We've finally got through those four blocks of nufu and here's what we made. Just like tofu, nufu is pretty versatile, but here's what you should know, if you're going to make it. Firstly, it tastes of peanuts.. this sounds obvious but it's a contrast with tofu which is pretty bland. It's also quite crumbly and delicate, a little like lopino (lupin tofu) if you've ever tried that. Lastly, it's also quite astringent and a little bitter, which probably comes from the double coagulators we used (nigari and gypsum). The bitterness can be offset with a touch of sugar and a pinch of salt.
UPDATE: The step-by-step guide to making nufu is now live at plantfoods.org
1. Crispy tofu strips.
Brush strips of nufu with soy sauce and a little oil, then put under a hot grill (broiler) until crispy on both sides.The results are really good... crispy on the outside, melt-in-the mouth in the middle, all with a taste of toasted peanuts. We threw them in a stir-fry but you could sit and eat your way through a bowl of these with no trouble.
2. Nufu Cheesecake
Dairy-free cheesecake normally relies on soy of some kind, such as tofu. If you want to avoid soya but are fine with peanuts, then nufu cheesecake is for you. Given the nutty flavour of the nufu, we made a baked amaretto cheesecake (almond liqueur). Whizz up a block and a half of nufu, with icing sugar for sweetness, melted coconut oil for smoothness, arrowroot to thicken, and vanilla and amaretto to flavour. Add to a biscuit (graham cracker) base and bake covered for 40 minutes at 180C / 355F, uncovering for the last 10 minutes.
3. Nufu white sauce
Just like silken tofu can be used for sauces, nufu blends up pretty smoothly, and you can use it as a high protein alternative to béchamel sauce. Flavour the sauce with yeshi (nutritional yeast), nutmeg, salt, pepper and a little sugar. Add a little oil to make the sauce creamy and add a little arrowroot to thicken. We used ours as a pasta sauce for tagliatelle.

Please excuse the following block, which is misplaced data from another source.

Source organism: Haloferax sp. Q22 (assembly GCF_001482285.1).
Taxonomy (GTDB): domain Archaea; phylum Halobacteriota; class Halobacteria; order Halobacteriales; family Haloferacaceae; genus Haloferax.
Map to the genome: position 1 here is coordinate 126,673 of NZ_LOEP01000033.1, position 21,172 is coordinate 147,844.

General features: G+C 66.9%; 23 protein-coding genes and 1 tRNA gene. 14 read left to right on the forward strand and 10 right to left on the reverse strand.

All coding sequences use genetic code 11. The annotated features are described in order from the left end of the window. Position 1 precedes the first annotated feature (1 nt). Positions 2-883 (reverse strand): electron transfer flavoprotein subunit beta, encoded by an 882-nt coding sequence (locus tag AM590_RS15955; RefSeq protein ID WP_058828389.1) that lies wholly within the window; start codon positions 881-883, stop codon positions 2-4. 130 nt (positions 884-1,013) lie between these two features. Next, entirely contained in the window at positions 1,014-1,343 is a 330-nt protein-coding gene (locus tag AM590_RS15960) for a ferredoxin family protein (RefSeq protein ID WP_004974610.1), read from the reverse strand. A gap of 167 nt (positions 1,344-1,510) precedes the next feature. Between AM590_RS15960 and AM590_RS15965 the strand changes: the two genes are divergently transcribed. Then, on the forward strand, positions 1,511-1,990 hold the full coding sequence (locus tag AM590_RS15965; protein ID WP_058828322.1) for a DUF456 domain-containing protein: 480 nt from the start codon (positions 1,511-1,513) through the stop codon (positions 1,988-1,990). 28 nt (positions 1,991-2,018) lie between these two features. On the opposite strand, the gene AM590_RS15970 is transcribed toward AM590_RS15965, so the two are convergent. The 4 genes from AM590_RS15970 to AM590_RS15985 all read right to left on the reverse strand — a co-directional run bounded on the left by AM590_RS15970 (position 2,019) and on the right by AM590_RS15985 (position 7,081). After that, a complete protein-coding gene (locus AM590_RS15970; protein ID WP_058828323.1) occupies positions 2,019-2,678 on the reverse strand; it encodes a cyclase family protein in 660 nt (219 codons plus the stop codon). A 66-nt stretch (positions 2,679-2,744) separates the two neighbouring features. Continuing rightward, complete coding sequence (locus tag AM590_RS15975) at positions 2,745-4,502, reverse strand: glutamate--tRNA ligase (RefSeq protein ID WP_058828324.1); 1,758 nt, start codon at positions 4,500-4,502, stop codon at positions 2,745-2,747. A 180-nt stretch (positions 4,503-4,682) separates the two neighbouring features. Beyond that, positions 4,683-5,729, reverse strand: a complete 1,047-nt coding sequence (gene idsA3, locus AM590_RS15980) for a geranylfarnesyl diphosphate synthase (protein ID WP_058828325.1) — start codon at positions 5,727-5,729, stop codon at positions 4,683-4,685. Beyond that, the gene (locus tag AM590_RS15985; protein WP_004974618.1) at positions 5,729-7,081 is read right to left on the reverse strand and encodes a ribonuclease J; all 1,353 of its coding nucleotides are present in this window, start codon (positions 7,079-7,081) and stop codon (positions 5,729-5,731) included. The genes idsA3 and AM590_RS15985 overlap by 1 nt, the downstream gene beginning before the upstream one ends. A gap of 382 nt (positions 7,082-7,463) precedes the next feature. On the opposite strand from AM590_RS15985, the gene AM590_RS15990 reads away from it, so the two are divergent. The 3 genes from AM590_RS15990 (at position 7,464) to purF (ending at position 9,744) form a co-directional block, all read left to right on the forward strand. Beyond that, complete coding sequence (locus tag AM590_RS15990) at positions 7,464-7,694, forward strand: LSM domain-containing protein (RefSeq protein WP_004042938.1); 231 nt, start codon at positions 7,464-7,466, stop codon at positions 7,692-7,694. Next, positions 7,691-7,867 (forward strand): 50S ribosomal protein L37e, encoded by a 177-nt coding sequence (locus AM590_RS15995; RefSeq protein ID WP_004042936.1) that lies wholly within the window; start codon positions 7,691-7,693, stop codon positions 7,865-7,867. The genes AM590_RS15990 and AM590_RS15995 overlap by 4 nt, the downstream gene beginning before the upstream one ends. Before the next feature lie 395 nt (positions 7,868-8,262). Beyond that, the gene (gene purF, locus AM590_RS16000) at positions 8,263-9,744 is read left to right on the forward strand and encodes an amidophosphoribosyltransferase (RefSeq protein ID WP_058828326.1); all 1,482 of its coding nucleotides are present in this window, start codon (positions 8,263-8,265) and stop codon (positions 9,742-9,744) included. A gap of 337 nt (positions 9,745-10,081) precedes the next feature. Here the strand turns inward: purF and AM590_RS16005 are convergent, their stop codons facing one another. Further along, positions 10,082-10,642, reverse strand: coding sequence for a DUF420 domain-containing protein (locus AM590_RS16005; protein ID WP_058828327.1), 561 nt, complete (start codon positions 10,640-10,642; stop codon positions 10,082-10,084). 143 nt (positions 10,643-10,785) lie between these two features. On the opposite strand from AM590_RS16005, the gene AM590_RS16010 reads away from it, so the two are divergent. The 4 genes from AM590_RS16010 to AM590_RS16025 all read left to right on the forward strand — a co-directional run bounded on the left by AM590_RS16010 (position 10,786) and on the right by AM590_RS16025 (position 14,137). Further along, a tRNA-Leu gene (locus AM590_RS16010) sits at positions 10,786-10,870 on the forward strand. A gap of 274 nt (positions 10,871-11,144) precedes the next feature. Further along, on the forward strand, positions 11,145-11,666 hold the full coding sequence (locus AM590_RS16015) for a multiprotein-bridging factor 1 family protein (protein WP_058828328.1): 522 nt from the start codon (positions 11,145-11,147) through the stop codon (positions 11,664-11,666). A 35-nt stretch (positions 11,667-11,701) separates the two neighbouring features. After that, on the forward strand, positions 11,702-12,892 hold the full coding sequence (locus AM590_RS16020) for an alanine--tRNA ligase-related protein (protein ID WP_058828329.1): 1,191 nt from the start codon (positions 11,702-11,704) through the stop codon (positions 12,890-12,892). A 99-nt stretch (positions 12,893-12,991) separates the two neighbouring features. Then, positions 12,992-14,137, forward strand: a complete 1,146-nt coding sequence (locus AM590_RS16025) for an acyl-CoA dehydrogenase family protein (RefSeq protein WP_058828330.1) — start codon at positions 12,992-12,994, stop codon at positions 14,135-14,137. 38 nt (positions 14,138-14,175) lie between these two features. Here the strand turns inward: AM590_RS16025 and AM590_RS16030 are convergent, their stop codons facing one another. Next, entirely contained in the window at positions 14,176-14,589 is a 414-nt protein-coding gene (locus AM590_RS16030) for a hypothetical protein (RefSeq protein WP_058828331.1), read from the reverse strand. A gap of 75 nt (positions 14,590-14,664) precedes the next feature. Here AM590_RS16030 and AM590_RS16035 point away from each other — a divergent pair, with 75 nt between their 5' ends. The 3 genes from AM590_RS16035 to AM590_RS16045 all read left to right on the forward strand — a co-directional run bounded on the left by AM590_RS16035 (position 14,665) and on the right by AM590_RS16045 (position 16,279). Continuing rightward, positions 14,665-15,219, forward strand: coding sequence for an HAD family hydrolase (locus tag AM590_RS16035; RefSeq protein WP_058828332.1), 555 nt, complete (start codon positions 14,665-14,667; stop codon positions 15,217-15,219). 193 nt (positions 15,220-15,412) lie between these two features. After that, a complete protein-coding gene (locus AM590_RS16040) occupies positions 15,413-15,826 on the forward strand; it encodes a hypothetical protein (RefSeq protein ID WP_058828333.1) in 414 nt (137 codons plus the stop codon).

4. Freeze-baked nufu
Just like with tofu, you can freeze nufu to change the texture. Once thawed it will be chewier and a little more spongey, and you'll also be able to squeeze out a whole lot more water. Removing the water allows the nufu to soak up marinades into the little sponge holes. We cubed ours then marinaded it in red wine, pimenton, soy sauce and sugar. We then baked it in a low oven to crisp up. The nufu did lose a little of its chewy texture once baked, so this wasn't entirely successful, but it sure carries a lot of flavour.
Make your own nufu
Nufu used to be available to buy in the US, but it looks like that option is now gone. If you want to try it, you're going to have to make your own. It's pretty easy, if you've ever made tofu that is, but it does take a whole morning's work. The full instructions for making nufu are on our sister site plantfoods.org
We'll leave you with something that didn't work. Wondering what to do with the peanut okara (the fibrous residue from making nufu), we thought we'd just boil it up in a tight muslin bag, to make an okara loaf. It swelled and set ok after a good two hour boil, but was just too fibrous and too bitter to want to do anything with it once we'd got it. One for the compost.
|Peanut Okara loaf....one not to try at home.|